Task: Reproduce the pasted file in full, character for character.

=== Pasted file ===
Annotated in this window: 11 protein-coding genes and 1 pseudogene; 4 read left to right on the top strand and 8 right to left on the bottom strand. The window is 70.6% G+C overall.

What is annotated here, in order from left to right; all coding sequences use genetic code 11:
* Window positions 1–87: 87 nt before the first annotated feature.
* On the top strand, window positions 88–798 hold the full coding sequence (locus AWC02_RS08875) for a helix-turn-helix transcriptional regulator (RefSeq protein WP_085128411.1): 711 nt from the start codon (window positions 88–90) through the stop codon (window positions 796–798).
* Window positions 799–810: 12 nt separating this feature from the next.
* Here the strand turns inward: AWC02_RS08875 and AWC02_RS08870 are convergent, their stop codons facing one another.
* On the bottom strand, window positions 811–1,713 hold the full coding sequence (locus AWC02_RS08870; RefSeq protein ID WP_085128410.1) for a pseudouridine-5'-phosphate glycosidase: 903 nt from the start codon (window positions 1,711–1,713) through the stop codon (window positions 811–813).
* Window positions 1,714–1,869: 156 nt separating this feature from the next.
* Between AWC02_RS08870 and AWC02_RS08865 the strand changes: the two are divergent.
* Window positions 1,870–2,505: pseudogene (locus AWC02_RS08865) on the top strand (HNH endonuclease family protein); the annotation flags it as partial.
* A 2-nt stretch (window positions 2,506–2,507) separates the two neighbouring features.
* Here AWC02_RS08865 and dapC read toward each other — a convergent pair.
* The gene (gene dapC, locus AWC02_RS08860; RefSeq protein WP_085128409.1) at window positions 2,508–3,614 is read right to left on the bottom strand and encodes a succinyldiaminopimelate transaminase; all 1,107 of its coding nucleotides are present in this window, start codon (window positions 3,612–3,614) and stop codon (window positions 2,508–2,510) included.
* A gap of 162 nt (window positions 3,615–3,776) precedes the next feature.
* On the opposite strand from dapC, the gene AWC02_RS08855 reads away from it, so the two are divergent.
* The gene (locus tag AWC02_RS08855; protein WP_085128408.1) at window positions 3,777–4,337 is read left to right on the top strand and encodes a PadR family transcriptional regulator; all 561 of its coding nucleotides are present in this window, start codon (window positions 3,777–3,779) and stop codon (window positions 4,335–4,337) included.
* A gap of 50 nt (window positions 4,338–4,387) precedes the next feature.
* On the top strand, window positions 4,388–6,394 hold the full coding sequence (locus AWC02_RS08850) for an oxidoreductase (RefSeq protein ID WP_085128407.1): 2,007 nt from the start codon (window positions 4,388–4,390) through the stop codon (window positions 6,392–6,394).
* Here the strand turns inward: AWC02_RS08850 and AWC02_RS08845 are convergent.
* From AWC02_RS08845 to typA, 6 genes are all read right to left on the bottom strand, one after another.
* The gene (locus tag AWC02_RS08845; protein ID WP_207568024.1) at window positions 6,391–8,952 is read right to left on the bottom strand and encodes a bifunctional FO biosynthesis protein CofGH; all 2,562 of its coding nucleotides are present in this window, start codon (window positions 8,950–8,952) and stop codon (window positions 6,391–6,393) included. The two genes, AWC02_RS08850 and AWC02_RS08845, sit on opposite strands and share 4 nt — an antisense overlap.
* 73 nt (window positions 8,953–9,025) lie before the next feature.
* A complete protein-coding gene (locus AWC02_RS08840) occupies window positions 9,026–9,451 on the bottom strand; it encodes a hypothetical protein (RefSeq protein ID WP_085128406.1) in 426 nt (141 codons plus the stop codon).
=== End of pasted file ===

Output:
Annotated in this window: 11 protein-coding genes and 1 pseudogene; 4 read left to right on the top strand and 8 right to left on the bottom strand. The window is 70.6% G+C overall.

What is annotated here, in order from left to right; all coding sequences use genetic code 11:
* Window positions 1–87: 87 nt before the first annotated feature.
* On the top strand, window positions 88–798 hold the full coding sequence (locus AWC02_RS08875) for a helix-turn-helix transcriptional regulator (RefSeq protein WP_085128411.1): 711 nt from the start codon (window positions 88–90) through the stop codon (window positions 796–798).
* Window positions 799–810: 12 nt separating this feature from the next.
* Here the strand turns inward: AWC02_RS08875 and AWC02_RS08870 are convergent, their stop codons facing one another.
* On the bottom strand, window positions 811–1,713 hold the full coding sequence (locus AWC02_RS08870; RefSeq protein ID WP_085128410.1) for a pseudouridine-5'-phosphate glycosidase: 903 nt from the start codon (window positions 1,711–1,713) through the stop codon (window positions 811–813).
* Window positions 1,714–1,869: 156 nt separating this feature from the next.
* Between AWC02_RS08870 and AWC02_RS08865 the strand changes: the two are divergent.
* Window positions 1,870–2,505: pseudogene (locus AWC02_RS08865) on the top strand (HNH endonuclease family protein); the annotation flags it as partial.
* A 2-nt stretch (window positions 2,506–2,507) separates the two neighbouring features.
* Here AWC02_RS08865 and dapC read toward each other — a convergent pair.
* The gene (gene dapC, locus AWC02_RS08860; RefSeq protein WP_085128409.1) at window positions 2,508–3,614 is read right to left on the bottom strand and encodes a succinyldiaminopimelate transaminase; all 1,107 of its coding nucleotides are present in this window, start codon (window positions 3,612–3,614) and stop codon (window positions 2,508–2,510) included.
* A gap of 162 nt (window positions 3,615–3,776) precedes the next feature.
* On the opposite strand from dapC, the gene AWC02_RS08855 reads away from it, so the two are divergent.
* The gene (locus tag AWC02_RS08855; protein WP_085128408.1) at window positions 3,777–4,337 is read left to right on the top strand and encodes a PadR family transcriptional regulator; all 561 of its coding nucleotides are present in this window, start codon (window positions 3,777–3,779) and stop codon (window positions 4,335–4,337) included.
* A gap of 50 nt (window positions 4,338–4,387) precedes the next feature.
* On the top strand, window positions 4,388–6,394 hold the full coding sequence (locus AWC02_RS08850) for an oxidoreductase (RefSeq protein ID WP_085128407.1): 2,007 nt from the start codon (window positions 4,388–4,390) through the stop codon (window positions 6,392–6,394).
* Here the strand turns inward: AWC02_RS08850 and AWC02_RS08845 are convergent.
* From AWC02_RS08845 to typA, 6 genes are all read right to left on the bottom strand, one after another.
* The gene (locus tag AWC02_RS08845; protein ID WP_207568024.1) at window positions 6,391–8,952 is read right to left on the bottom strand and encodes a bifunctional FO biosynthesis protein CofGH; all 2,562 of its coding nucleotides are present in this window, start codon (window positions 8,950–8,952) and stop codon (window positions 6,391–6,393) included. The two genes, AWC02_RS08850 and AWC02_RS08845, sit on opposite strands and share 4 nt — an antisense overlap.
* 73 nt (window positions 8,953–9,025) lie before the next feature.
* A complete protein-coding gene (locus AWC02_RS08840) occupies window positions 9,026–9,451 on the bottom strand; it encodes a hypothetical protein (RefSeq protein ID WP_085128406.1) in 426 nt (141 codons plus the stop codon).